The Sony X900H is better overall than the LG NANO90 2021, mainly because they use different panel types. The Sony has a VA panel with a much higher contrast ratio and significantly better local dimming, so it's a better choice for watching movies in dark rooms. The Sony gets brighter, but the LG has much better reflection handling. Each TV has a 120Hz panel with HDMI 2.1 and VRR support, but the VRR range is wider on the LG. Lastly, the LG has an IPS panel with wider viewing angles, so the image remains accurate when viewing from the side.

Samsung QN85A QLED
55" 65" 75" 85"

The Samsung QN85A QLED uses a different panel type than the Sony X900H, but they're great TVs overall. The 55 inch version of the Samsung uses an IPS panel with a low native contrast ratio and wider viewing angles, while the Sony uses a VA panel with a high contrast ratio and poor viewing angles. The Samsung is better suited to wider seating arrangements, and it has a wider VRR range if that's important to you. The Samsung also gets much brighter and can make HDR highlights pop, which the Sony may struggle with.

TCL 6 Series/R646 2021 QLED
55" 65" 75"

The Sony X900H and the TCL 6 Series/R646 2021 QLED are two great TVs. The TCL features Mini LED that allows it to get brighter and, combined with the better reflection handling, is a better choice for well-lit rooms. Despite the Mini LED backlighting, the Sony has a better local dimming feature because it doesn't raise the black levels like on the TCL. They both have similar gaming features with HDMI 2.1 inputs, a quick response time, and low input lag. Both TVs have VRR support, but you have to update the Sony to receive it.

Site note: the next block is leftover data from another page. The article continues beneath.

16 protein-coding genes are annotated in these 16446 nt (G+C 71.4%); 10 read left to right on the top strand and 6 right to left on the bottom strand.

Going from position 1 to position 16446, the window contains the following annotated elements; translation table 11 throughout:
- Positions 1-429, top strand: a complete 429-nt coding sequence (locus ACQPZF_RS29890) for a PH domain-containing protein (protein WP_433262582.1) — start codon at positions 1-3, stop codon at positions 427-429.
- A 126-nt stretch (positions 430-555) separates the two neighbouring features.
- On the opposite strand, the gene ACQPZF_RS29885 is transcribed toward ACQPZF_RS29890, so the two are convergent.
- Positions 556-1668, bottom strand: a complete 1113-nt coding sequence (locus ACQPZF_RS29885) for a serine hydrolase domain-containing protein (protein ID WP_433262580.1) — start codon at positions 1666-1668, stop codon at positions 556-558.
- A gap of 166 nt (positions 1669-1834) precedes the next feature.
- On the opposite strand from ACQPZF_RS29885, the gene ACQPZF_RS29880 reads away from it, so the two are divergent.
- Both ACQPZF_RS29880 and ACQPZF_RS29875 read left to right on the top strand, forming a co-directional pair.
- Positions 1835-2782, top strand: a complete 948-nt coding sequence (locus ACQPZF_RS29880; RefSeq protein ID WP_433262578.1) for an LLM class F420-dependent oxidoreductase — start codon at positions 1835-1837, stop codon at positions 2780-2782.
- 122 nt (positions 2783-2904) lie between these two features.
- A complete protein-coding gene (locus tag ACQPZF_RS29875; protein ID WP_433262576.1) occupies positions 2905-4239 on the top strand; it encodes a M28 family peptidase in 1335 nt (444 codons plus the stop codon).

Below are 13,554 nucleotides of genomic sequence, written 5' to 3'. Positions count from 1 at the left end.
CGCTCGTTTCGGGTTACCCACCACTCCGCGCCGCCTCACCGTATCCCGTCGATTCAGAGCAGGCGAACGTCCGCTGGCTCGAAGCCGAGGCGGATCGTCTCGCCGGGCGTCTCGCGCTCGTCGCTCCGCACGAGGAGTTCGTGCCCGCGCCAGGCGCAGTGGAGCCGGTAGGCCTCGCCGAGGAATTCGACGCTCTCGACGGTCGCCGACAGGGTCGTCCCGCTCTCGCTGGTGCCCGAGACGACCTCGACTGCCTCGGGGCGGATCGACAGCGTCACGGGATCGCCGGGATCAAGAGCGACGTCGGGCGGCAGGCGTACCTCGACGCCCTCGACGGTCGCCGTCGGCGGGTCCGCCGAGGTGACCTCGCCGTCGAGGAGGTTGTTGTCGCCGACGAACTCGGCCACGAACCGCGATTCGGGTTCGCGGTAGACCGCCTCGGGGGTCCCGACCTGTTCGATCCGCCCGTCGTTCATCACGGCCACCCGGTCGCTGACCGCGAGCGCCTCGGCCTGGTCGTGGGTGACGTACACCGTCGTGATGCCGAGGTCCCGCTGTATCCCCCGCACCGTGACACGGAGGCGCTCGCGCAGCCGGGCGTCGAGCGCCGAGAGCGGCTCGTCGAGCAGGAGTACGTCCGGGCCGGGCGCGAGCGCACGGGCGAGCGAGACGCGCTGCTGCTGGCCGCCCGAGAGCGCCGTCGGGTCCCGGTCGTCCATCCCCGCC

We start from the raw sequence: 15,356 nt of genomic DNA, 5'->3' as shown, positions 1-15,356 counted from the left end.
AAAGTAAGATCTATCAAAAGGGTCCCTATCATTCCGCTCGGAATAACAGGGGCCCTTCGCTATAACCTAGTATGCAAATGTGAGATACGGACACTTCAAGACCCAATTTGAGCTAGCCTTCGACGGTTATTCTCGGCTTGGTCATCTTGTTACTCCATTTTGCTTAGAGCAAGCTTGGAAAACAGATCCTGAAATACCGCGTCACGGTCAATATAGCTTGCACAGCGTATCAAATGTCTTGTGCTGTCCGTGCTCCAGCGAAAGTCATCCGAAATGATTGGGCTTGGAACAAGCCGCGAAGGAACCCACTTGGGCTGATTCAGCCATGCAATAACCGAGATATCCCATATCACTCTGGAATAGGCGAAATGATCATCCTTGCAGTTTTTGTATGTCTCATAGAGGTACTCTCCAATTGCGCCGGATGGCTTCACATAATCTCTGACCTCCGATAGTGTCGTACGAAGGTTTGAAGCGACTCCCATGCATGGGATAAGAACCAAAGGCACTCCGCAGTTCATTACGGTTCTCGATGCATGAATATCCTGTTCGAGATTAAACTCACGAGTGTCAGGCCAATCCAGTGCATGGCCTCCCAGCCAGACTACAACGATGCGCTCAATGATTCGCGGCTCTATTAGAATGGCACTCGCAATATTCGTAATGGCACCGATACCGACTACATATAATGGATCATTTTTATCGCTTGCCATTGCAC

Sony A80J OLED
55" 65" 77"

The Sony A80J OLED is better than the Sony X900H, mostly thanks to its OLED panel and near-infinite contrast ratio. The X900H is still a great TV, with a high contrast ratio and higher brightness than the A80J. It's a good option if you're worried about permanent burn-in with OLEDs. That said, the A80J has a faster response time, wider viewing angles, wider color gamut, and generally outperforms the X900H.

LG NANO85
49" 55" 65" 75"

The Sony X900H is better overall than the LG NANO85, but they have different panel types. The Sony has a VA panel with a much higher contrast ratio and improved local dimming, letting it display deep blacks. The Sony gets brighter, including in HDR, so highlights pop the way they should. It also supports VRR after a firmware update, which the LG doesn't. On the other hand, the LG has an IPS panel with wider viewing angles.

LG NANO90 2020
55" 65" 75" 86"

The Sony X900H is better overall than the LG NANO90 2020. The Sony has a VA panel, producing much deeper blacks, and it has a better full-array local dimming feature. It also gets brighter, has more accurate colors, and it has a more uniform screen. However, the LG has wider viewing angles due to its IPS panel, so it may be preferable if you have a wide seating arrangement.